Shimabuku, No. 73-1323, and Norman, No. 73-1396, were brought as class actions. Shimabuku was allowed to be so maintained (the class being diminished to include only appellants Coleman, Pineda, and Williams, the remaining appellants having been dismissed as not properly in forma pauperis), but Norman was denied class action status. Including Glumb, No. 73-1420, all three cases are now consolidated for the purpose of our review


A hearing on the charge of bribery against Coleman had previously been held on June 16


The effective date of 7400.5B precedes the dates of the incidents involved in each of the cases presently before us. It was stipulated in Shimabuku, however, that 7400.5A was in effect and that 7400.5B was not yet implemented at any time material to the facts of that case


In the same light, we could also justifiably proceed on the rationale of Rivera v. Toft, 10 Cir., 477 F.2d 534, wherein we assumed that disciplinary practices were reasonably designed to promote the necessary discipline within an institution. Similarly, we could assume on the facts of this case that a 'disciplinary proceeding' without a disposition is in reality no disciplinary proceeding at all. This would be consistent with the United States' position, that nothing more occurred in this case than the segregation of appellants during investigation of alleged infractions of prison disciplinary rules


Reference solely to the changes effected by the new regulations is both appropriate and sufficient for our purposes here. Appellants have very singularly challenged the regulations in effect at the time of the incidents involved, and have argued neither that the old regulations were discriminatorily applied (see stipulation that appellants were treated 'in the exact same manner' as other segregated prisoners, 357 F.Supp. at 831) nor that the prison officials acted arbitrarily or capriciously. See 357 F.Supp. at 832; and Evans v. Moseley, 10 Cir., 455 F.2d 1084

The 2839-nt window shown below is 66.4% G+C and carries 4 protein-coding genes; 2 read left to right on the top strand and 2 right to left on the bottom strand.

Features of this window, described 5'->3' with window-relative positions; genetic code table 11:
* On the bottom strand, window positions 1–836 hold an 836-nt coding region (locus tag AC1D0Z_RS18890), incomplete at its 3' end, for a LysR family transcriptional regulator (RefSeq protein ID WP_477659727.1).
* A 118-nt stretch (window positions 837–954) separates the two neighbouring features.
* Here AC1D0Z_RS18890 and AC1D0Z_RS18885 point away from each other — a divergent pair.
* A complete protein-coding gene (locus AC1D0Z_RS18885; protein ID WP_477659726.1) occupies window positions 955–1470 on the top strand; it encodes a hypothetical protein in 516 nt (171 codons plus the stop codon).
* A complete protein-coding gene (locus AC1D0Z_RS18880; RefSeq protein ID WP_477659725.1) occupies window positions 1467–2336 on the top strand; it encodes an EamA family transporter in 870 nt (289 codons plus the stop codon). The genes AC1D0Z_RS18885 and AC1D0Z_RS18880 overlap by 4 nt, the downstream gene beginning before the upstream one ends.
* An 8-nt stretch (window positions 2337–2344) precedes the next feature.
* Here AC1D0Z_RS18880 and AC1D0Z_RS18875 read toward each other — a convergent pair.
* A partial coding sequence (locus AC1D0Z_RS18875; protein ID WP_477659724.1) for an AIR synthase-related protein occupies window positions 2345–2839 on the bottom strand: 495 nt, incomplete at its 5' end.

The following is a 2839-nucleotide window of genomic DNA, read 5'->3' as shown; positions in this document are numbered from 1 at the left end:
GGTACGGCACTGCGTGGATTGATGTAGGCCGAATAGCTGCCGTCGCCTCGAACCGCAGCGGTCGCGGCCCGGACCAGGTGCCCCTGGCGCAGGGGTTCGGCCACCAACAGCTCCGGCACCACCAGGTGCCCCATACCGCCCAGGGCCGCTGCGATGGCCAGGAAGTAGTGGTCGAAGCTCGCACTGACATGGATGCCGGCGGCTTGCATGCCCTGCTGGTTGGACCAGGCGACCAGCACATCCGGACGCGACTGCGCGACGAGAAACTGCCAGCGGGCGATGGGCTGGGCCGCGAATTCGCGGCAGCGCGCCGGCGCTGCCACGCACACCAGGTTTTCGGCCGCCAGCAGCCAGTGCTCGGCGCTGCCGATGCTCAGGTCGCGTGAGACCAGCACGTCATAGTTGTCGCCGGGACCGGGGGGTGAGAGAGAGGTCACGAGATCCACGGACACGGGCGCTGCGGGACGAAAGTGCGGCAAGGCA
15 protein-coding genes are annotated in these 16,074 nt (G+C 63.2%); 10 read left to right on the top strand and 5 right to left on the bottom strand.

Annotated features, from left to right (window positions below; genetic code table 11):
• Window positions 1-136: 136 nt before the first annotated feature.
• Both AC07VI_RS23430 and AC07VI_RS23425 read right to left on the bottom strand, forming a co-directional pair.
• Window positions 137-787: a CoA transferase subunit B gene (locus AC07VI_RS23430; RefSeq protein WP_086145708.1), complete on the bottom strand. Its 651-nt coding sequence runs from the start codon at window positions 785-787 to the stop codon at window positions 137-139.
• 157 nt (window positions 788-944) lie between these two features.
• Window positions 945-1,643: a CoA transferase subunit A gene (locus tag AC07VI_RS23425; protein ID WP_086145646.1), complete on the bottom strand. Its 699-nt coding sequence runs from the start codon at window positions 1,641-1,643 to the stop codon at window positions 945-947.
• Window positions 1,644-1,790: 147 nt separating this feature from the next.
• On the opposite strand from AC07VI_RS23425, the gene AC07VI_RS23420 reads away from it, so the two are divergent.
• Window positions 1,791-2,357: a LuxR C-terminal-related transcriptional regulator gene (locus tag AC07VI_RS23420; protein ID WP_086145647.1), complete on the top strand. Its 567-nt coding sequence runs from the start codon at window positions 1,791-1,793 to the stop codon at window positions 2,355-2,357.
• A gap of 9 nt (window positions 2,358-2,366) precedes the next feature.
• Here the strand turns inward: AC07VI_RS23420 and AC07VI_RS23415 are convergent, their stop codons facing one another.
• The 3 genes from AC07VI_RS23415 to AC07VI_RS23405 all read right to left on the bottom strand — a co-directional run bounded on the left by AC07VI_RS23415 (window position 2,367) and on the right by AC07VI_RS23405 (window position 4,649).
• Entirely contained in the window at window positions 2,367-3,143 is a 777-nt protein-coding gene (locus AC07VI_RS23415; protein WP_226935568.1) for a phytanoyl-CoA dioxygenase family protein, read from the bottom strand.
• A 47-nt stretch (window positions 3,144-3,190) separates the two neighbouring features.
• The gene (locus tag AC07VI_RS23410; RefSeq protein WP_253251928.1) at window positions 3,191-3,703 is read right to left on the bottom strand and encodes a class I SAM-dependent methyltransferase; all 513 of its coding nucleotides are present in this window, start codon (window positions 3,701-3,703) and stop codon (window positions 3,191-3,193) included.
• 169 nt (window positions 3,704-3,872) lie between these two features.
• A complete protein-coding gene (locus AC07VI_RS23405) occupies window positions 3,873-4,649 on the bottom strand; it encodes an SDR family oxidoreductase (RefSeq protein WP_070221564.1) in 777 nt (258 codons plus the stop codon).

See Palmigiano v. Baxter, 1 Cir., 487 F.2d 1280, 1288-1290, vacated, 418 U.S. 908, 94 S.Ct. 3200, 41 L.Ed.2d 1155 (1974); Melson v. Sard, 131 U.S.App.D.C. 102, 402 F.2d 653, 654-655; see also Garrity v. New Jersey, 385 U.S. 493, 87 S.Ct. 616, 17 L.Ed.2d 562. In respect to the possibility that appellants were compromised by the pre-disciplinary proceeding investigation, we note that not all investigations give rise to a right, in the person being questioned, to be advised of his rights. Miranda v. Arizona, 384 U.S. 436, 444, 86 S.Ct. 1602, 16 L.Ed.2d 694. Furthermore, appellants here have stipulated, in the face of the requirement of Policy Statement 2200.1, that the prison officials at all times acted 'within the rules and regulations established by the United States Penitentiary at Leavenworth, Kansas, and the United States Bureau of Prisons.' 357 F.Supp. at 832